Current attitudes towards disabled people

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1 Current attitudes towards disabled people

2 In this report Executive summary 3 Introduction 5 What do we mean by attitudes? 6 Attitudes today 7 Changing attitudes 12 Conclusion 17 Notes 18 Acknowledgements We would like to thank all our research partners for the research they carried out prior to this report, especially Henning von Arnim and James Burden at Opinium, Phillip Copestake and Sanah Sheikh at OPM, and Alex Bollen and Sheonaidh Johnston at Ipsos MORI. Report authors: Hardeep Aiden and Andrea McCarthy May

3 Executive summary Twenty years ago we changed our name from The Spastics Society to Scope, because we recognised the impact of negative language and public attitudes on disabled people s lives. Over the last two decades, the introduction of equality legislation and improved access to public spaces mean disabled people have greater opportunities, visibility and aspirations than ever before. But despite this progress, negative public attitudes and awkwardness about disability prevail. Two thirds (67%) of the British public feel uncomfortable talking to disabled people. Over a third (36%) of people tend to think of disabled people as not as productive as everyone else. Over four fifths (85%) of the British public believe that disabled people face prejudice. A quarter (24%) of disabled people have experienced attitudes or behaviours where other people expected less of them because of their disability. One fifth (21%) of years old admit that they have actually avoided talking to a disabled person because they weren t sure how to communicate with them. Disabled people and their families tell Scope that negative attitudes affect every area of their lives in the playground, at work, in shops, on the street. But how can we improve attitudes to disabled people? Much of the discomfort people feel about disability may stem from a lack of understanding. Not enough people know a disabled person nearly half (43%) of the British public say they do not know anyone who is disabled and many are concerned that they will do or say the wrong thing when talking to disabled people or about disability. Our research shows that both the general public and disabled people believe that more everyday interactions and greater public education about disability will increase understanding and acceptance of disabled people. We all have a role to play and Scope is playing its part. This year, we re launching a national campaign to get us all thinking about what we can do to include disabled people more in our lives. 3

4 4

5 Introduction In 2014, disabled people continue to face challenges in many areas of their lives and many of these challenges involve people s attitudes. But what do attitudes towards disabled people currently look like? This report brings together a range of research that Scope has commissioned over the last two years to understand current attitudes towards disability and disabled people. In this report, we take a look at the kind of attitudes and behaviours that people who aren t disabled display towards disabled people and the attitudes that disabled people themselves say they experience. We consider the reasons for these attitudes and what can be done to change negative attitudes. This report is based on findings from a series of research projects commissioned by Scope. These comprise a large-scale mixed methods project conducted by OPM and Ipsos MORI [1] and three surveys conducted by Opinium, including one on knowledge and attitudes towards disability. [2] Research on attitudes towards disability and disabled people is steadily increasing, but there s still much more that can be done to understand the issues involved. Our focus in this report is on exploring the kinds of attitudes people hold towards disabled people and how that relates to people s life experiences and who they are. This report does not attempt to explore the impact of specific policy changes or social and environmental trends on how attitudes are shaped and evolve over time. Nor does it consider the relationship between public attitudes and the incidence of victimisation and hate crime. Both are important areas of research that are beyond the scope of this work. Understanding how and why attitudes towards disabled people and disability are formed is crucial. 5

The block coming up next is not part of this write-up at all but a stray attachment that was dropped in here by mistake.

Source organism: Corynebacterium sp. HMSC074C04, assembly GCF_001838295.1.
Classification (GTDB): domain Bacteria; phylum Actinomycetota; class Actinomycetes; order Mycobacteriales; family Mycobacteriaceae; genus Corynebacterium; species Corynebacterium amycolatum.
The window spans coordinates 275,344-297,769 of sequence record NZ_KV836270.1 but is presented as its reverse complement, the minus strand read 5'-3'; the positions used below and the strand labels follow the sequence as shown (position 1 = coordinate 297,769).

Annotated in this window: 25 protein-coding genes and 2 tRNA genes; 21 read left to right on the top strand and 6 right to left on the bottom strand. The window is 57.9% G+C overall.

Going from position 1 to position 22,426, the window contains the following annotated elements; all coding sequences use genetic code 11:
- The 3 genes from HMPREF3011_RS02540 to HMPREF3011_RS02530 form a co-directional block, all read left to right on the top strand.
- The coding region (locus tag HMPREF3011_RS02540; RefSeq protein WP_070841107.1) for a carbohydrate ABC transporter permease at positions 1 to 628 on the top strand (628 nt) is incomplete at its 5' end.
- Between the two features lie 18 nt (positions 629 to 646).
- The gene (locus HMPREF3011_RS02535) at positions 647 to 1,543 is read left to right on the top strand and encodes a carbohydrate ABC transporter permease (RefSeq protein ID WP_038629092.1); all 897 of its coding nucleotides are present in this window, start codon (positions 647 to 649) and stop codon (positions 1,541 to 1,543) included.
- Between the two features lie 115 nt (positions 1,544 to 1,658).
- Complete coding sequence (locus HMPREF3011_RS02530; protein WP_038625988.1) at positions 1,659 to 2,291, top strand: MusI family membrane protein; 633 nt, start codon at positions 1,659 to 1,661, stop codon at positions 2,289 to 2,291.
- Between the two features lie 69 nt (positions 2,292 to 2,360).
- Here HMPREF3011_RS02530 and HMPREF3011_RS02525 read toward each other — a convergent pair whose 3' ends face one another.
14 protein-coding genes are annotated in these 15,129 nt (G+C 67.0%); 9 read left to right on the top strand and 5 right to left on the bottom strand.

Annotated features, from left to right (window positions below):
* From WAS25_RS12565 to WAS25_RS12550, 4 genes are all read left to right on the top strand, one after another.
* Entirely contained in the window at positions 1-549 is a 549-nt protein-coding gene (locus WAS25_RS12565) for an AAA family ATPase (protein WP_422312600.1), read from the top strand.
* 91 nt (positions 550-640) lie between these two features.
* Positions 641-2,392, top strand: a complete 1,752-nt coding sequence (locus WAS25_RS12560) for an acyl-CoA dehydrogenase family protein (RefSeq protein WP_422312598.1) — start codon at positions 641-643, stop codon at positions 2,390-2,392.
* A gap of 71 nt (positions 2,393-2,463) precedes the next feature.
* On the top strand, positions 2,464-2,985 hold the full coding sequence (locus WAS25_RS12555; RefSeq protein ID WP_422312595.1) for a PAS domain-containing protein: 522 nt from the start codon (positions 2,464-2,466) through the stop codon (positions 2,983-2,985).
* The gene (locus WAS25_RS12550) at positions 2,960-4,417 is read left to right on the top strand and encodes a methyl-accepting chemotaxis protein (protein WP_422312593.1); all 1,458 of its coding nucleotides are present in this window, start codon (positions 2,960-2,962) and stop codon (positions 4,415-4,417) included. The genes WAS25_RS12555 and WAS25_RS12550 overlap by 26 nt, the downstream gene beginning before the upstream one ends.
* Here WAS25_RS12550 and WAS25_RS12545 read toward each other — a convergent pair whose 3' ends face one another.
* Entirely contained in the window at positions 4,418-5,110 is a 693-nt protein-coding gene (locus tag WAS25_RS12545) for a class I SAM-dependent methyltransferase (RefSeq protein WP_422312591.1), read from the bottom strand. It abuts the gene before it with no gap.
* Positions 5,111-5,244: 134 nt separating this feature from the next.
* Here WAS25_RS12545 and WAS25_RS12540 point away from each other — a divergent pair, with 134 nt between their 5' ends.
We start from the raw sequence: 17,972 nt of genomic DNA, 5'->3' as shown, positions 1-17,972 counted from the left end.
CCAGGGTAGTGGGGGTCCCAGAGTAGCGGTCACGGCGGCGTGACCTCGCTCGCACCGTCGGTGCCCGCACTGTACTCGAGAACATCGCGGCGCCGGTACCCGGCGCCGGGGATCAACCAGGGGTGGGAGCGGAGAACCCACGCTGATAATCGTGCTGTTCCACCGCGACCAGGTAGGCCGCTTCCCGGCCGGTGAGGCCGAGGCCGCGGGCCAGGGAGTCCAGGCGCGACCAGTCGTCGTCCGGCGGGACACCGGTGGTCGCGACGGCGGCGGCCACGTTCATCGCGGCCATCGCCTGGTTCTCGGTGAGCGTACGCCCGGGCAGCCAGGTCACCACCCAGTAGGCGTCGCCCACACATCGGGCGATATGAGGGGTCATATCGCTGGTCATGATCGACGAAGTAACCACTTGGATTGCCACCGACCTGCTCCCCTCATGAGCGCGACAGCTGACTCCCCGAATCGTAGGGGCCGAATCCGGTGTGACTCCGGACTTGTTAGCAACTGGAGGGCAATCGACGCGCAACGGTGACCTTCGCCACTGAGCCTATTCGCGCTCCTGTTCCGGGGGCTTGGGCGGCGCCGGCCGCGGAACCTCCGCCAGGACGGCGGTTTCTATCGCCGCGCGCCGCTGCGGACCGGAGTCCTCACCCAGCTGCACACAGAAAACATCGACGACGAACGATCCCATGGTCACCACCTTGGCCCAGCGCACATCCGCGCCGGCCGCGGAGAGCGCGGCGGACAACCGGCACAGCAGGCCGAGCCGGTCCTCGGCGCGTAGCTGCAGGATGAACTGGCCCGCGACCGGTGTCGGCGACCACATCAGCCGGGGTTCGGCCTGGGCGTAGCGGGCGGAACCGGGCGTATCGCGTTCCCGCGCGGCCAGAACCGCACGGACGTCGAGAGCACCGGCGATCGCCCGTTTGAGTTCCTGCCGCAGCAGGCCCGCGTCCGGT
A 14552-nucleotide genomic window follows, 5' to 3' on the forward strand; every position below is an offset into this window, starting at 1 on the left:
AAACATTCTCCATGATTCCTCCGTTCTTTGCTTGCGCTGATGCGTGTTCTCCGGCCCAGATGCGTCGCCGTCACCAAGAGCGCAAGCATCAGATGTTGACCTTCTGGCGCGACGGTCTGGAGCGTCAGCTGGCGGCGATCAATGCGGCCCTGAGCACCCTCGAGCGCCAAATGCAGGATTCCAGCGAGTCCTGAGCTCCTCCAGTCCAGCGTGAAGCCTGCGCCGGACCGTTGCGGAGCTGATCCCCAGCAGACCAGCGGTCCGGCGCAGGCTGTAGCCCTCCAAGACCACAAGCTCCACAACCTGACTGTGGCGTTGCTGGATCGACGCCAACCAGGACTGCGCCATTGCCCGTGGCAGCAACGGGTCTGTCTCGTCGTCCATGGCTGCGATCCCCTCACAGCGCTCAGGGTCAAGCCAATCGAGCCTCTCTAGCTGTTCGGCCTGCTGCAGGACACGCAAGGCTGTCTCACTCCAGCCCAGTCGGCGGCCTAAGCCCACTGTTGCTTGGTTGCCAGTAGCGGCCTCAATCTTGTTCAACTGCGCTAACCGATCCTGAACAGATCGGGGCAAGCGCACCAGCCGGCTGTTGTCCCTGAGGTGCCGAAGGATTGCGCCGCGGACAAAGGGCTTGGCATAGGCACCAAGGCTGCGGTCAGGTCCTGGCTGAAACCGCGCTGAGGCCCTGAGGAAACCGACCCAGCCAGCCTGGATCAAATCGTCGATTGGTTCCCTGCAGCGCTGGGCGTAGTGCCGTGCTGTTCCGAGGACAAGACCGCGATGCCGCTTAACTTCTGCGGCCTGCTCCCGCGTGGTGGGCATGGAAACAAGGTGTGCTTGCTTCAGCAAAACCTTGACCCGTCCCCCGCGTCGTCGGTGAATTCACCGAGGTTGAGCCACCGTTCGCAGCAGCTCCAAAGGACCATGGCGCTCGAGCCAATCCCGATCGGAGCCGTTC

6 What do we mean by attitudes? 6 Attitudes are a complex collection of beliefs, feelings, values and dispositions which characterise the way we think or feel about certain people or situations. People s attitudes are a product of life experiences, including the relationships we build with the people around us. For example, a person s attitudes towards one disabled person might be shaped by their personal experience of knowing another disabled person. And these attitudes often affect the way people behave in particular situations or towards other people. Attitudes are transient and change from person to person, from group to group, and even within groups over time. Nonetheless we do tend to see patterns in people s attitudes. People with shared characteristics or common social experiences may well develop similar attitudes towards disabled people or disability in general. There is a growing body of evidence to indicate that disabled people are more likely than people who aren t disabled to experience the attitudes of others as a major barrier to education, leisure, transport, access to public services, social contact and accessibility outside the home. [3] Understanding the prevalence of positive and negative attitudes and which groups of people hold them is crucial if we want to understand how to improve public attitudes.